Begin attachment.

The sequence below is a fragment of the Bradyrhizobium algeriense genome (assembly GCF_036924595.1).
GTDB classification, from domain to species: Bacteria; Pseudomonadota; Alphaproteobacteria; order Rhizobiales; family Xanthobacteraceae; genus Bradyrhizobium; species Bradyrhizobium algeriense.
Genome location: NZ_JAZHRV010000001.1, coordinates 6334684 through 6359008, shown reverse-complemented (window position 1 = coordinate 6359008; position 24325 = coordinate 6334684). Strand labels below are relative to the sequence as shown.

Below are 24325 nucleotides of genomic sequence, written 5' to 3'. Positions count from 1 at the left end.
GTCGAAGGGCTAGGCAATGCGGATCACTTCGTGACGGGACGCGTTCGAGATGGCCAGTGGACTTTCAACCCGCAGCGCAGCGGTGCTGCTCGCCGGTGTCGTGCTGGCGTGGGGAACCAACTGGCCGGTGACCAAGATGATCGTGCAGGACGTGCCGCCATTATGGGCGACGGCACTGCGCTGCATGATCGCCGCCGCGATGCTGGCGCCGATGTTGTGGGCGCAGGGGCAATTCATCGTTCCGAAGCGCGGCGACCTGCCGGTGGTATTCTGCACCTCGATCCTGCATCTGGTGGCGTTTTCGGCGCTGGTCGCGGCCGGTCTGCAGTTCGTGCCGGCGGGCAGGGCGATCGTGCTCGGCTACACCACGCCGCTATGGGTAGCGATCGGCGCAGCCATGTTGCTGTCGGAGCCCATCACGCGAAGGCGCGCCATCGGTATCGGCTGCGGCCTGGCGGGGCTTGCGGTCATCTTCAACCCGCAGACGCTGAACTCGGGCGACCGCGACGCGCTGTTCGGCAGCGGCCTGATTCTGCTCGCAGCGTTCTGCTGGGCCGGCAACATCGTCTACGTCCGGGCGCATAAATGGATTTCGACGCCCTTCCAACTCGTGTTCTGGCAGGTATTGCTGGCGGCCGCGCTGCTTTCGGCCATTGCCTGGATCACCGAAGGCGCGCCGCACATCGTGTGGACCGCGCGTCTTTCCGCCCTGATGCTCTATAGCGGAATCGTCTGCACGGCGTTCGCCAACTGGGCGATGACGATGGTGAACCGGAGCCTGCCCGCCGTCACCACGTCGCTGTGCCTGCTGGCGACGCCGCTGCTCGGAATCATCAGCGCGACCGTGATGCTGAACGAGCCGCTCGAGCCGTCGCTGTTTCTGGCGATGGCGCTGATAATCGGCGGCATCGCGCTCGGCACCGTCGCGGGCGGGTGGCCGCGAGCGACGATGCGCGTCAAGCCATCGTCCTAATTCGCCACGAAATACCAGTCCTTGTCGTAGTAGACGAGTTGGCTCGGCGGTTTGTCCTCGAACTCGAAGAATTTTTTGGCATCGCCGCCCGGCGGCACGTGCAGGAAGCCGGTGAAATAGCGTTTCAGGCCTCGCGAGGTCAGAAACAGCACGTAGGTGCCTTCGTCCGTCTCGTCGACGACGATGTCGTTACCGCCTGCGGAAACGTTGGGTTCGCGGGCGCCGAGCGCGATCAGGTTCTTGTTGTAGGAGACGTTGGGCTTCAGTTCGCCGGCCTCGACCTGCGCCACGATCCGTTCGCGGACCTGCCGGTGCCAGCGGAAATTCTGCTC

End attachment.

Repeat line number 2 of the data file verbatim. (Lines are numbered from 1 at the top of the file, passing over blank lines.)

GTDB classification, from domain to species: Bacteria; Pseudomonadota; Alphaproteobacteria; order Rhizobiales; family Xanthobacteraceae; genus Bradyrhizobium; species Bradyrhizobium algeriense.